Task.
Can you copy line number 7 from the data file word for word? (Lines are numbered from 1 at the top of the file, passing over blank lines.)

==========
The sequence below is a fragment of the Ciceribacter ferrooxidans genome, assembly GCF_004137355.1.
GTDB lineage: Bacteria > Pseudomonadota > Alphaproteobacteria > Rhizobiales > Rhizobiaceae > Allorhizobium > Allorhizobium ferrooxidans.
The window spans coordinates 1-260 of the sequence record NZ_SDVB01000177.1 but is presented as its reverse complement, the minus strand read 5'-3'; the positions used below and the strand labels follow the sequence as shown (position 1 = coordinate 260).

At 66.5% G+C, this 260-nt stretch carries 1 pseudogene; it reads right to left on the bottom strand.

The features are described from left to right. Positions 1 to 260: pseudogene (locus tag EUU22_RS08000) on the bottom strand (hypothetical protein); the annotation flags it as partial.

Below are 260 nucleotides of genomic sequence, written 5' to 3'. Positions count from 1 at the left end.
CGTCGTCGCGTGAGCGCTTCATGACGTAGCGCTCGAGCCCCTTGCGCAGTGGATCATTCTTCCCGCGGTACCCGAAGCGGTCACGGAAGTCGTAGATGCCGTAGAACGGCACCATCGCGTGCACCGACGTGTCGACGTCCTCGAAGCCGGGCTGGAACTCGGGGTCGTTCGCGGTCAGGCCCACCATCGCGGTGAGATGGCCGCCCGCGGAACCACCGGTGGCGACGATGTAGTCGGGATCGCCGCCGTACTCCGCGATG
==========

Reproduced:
CGTCGTCGCGTGAGCGCTTCATGACGTAGCGCTCGAGCCCCTTGCGCAGTGGATCATTCTTCCCGCGGTACCCGAAGCGGTCACGGAAGTCGTAGATGCCGTAGAACGGCACCATCGCGTGCACCGACGTGTCGACGTCCTCGAAGCCGGGCTGGAACTCGGGGTCGTTCGCGGTCAGGCCCACCATCGCGGTGAGATGGCCGCCCGCGGAACCACCGGTGGCGACGATGTAGTCGGGATCGCCGCCGTACTCCGCGATG